Perhaps the worst enemy of Christian practice in our day is “psychological help.” Other people’s burdens aren’t supposed to affect our lives in any way, we indignantly squawk. Lacking the enlightenment that allows us to discern whether we ought to share our homes with disaster victims or not, whether that unemployed relative is becoming dependent on us or not, we oversimplify the decision into “What I can safely give people is pep talks, and some sort of agency ought to handle all people’s other needs.”
One thing that’s wrong with this decision is that, although we do have huge expensive agencies that are supposed to handle things like helping an intelligent paraplegic to go to school, get a job, or get physical therapy, in reality many people (especially intelligent, employable paraplegics) fall through the cracks of “agency policy.”
Another thing that’s wrong with the decision to “help” others only by preaching at them is that it’s anti-Christian. Jesus rather notoriously did not say anything like, “For I was hungry, and you gave me a lecture. I was sick, and you recited a prayer for me. I was in prison, and you sent me a book...”
Even in the apostolic church, in the generation after Christ, St. James was already warning people: “If someone comes to church poor and hungry, wearing a miserable garment, and you say to him, ‘Go in peace! May you be warmed and filled [somewhere else]!’, you have done nothing to help him.” People were already forgetting that when someone comes in wearing “a miserable garment,” the nearest Christian who has a coat to spare is supposed to offer his extra coat.
But in the twentieth century we find a really alarming gap between what people like Livingston have experienced and what they seem to offer to others. What actually resolved the major crises in Livingston’s life? The child who might have been horribly injured turn out to be all right. The facts were fixed first. The feelings followed. Yet Livingston still blathers on to other people about “the gift of vulnerability.”
I suspect that Christians would get more respect if most of us resisted the false, essentially anti-Christian notion that what we need to offer people is “psychological help.” When people’s problems really are psychological they say things like, “I don’t know what’s the matter with me. Everything in my life is going fine but I feel tense, tired, depressed, irritable, restless, guilty, prone to angry outbursts...” Then we can safely steer them to a real psychologist or psychiatrist, and the challenge is to find a good one who will insist on a complete physical work-up before complicating the issue by handing out medications.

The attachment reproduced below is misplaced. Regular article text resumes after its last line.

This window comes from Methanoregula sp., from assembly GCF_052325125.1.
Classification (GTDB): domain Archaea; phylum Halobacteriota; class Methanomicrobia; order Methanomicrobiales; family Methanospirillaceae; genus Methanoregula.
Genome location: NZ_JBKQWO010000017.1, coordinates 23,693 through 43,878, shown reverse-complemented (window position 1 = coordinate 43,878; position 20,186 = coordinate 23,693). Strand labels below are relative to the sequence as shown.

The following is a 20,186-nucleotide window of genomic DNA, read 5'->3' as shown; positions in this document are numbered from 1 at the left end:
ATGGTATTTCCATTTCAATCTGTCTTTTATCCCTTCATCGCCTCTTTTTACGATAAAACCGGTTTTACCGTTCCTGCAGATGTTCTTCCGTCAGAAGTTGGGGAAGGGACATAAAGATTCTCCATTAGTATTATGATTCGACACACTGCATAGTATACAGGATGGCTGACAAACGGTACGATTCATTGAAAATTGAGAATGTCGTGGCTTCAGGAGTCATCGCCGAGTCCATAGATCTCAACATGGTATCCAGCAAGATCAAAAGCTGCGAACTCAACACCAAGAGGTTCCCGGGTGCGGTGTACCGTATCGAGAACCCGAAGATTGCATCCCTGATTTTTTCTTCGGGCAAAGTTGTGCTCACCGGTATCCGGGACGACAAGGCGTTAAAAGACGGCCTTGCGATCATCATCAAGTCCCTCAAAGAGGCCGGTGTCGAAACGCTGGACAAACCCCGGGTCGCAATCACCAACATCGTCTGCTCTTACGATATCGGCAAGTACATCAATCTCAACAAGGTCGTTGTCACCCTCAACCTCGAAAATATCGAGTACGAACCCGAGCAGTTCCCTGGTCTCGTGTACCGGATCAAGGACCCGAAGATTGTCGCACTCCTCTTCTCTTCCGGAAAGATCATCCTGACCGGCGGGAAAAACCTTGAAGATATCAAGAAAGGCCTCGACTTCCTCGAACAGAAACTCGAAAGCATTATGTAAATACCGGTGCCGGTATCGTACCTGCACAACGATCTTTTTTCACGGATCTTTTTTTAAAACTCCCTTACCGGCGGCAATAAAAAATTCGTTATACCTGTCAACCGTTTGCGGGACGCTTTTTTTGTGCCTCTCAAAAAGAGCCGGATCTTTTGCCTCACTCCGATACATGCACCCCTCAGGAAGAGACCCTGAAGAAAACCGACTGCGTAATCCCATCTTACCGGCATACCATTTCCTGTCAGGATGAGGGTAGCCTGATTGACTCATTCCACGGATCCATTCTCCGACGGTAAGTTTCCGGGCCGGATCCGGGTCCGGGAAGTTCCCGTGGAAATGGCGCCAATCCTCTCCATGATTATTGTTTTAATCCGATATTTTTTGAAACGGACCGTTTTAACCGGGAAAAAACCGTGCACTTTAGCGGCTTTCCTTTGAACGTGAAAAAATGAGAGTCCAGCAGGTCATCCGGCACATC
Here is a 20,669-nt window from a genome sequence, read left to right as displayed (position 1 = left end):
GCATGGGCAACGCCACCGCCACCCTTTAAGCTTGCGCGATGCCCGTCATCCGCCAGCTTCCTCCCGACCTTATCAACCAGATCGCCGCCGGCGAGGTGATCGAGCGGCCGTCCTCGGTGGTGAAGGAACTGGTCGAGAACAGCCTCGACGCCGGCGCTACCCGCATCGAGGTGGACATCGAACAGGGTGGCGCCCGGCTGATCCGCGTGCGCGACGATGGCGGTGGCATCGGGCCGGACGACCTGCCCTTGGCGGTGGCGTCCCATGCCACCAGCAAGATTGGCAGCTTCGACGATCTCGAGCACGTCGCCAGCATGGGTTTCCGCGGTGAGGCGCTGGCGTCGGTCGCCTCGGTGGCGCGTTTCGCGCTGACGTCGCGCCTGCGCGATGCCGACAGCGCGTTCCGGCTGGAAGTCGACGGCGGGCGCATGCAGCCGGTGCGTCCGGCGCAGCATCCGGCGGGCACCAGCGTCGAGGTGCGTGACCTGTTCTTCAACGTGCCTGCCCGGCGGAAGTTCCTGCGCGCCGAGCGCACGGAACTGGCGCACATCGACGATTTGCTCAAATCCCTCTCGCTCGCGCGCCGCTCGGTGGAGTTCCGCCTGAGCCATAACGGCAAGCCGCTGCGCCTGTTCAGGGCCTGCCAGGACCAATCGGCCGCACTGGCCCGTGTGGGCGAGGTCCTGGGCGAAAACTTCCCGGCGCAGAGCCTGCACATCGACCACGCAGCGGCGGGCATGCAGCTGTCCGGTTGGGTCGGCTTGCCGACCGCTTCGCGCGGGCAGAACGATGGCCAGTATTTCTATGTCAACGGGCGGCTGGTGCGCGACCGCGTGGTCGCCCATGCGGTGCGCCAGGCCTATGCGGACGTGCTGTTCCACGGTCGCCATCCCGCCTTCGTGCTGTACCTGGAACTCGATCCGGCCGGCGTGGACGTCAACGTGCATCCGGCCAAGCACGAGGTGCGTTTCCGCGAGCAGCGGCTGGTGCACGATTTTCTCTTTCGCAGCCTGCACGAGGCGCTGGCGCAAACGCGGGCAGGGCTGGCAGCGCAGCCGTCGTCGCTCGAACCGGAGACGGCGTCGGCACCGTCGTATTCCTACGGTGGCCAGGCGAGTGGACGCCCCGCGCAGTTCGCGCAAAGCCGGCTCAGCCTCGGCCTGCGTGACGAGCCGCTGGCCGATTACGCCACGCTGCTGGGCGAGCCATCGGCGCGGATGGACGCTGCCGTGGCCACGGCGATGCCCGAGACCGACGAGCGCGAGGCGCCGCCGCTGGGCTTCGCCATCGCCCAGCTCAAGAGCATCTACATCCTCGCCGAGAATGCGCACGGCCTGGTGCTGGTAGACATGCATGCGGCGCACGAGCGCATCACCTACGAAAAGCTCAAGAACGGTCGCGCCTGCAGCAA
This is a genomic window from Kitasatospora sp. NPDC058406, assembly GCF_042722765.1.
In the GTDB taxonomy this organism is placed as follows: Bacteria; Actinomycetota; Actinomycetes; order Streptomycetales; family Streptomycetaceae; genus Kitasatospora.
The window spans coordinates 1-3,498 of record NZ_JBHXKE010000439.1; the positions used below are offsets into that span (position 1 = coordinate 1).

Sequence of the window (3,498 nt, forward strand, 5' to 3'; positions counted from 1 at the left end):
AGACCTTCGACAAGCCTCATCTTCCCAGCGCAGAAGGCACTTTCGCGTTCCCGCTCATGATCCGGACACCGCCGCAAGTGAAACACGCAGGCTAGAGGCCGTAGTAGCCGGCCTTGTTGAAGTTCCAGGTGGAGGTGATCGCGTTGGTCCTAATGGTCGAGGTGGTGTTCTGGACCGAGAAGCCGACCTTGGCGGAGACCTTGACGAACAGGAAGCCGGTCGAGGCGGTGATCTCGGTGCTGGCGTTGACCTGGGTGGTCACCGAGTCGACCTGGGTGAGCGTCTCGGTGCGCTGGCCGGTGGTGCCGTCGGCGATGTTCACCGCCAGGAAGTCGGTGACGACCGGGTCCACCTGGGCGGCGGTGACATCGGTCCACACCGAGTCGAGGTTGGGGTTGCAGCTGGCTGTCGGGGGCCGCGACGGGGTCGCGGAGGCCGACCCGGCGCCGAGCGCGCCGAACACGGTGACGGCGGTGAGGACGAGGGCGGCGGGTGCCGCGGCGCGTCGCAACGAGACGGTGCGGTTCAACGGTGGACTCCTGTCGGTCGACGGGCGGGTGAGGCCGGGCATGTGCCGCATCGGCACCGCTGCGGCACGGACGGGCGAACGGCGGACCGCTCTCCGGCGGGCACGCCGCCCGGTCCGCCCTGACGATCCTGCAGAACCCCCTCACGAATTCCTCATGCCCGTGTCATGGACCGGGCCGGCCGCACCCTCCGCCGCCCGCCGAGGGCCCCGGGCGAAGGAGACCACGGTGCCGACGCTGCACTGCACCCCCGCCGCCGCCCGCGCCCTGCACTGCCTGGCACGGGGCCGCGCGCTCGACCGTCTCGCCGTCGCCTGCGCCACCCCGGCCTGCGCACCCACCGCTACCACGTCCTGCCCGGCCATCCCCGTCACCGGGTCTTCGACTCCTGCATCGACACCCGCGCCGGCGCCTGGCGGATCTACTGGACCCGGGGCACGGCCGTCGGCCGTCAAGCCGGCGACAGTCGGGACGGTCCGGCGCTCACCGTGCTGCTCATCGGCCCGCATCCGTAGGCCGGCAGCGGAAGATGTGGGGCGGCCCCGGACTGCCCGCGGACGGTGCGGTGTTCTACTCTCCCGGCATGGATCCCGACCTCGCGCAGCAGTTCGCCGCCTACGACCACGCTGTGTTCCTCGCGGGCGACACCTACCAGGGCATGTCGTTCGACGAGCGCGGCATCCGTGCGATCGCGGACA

Having spent many years observing all this to be true in real life, I find that there are parts of This Blessed Mess that may be worth reading, but they’re unfortunately placed after a smarmy chapter about “The Gift of Vulnerability.” Sometimes people use words carelessly, but there is never any good reason why anyone wants anyone else to “be vulnerable.” (If you want someone to do the things that make some people feel “vulnerable” in therapy, such as saying “I’m sorry,” it's more helpful to describe in specific and concrete terms what you want that person to do.)
Pages 60 through 77 of This Blessed Mess are about faith in God, as Livingston understands faith and God. (During the crises of my life I can’t recall ever having been interested in someone else’s religious views.) On page 77 Livingston begins a discussion of things that might actually help alleviate the emotions of grief—nurturing others, appreciating nature, rereading old books, laughing, praying. Then she retreats back into attempts to preach at the feelings. Isn’t it interesting that, in the Gospels, we never once read that Jesus tried to fix anyone’s feelings?
I don’t think This Blessed Mess is the best book about grief, life crises or crisis counselling on the market. However, not everyone appreciates Joan Didion’s or C.S. Lewis’s writing style as much as some readers may appreciate Livingston’s, so there may be someone out there who can use this book. Reading it is like having a conversation with a literate but unpretentious, down-to-earth, warmhearted friend. If you’ve ever wanted the fictional character Pollyanna for a friend, then This Blessed Mess might be a good book for you.
This Blessed Mess is a Fair Trade Book. To buy it online, send $5 per copy + $5 per package to either address in the lower left-hand corner of the screen, and I'll send $1 per copy to Livingston or a charity of her choice.
(Y'know, I sort of miss those "long-tailed tags" Wordpress uses. Not to be confused with the labels I use to help people classify and read selectively at Blogspot, these "tags" are meant to be as quirky and one-of-a-kind as possible, to help people find one specific take on a topic via search engines. Here are the ones for this post: Christian counsel, Christian living, Christians who disagree with this reviewer,life and work of Jesus . They got goofier as I posted more at Blogjob.)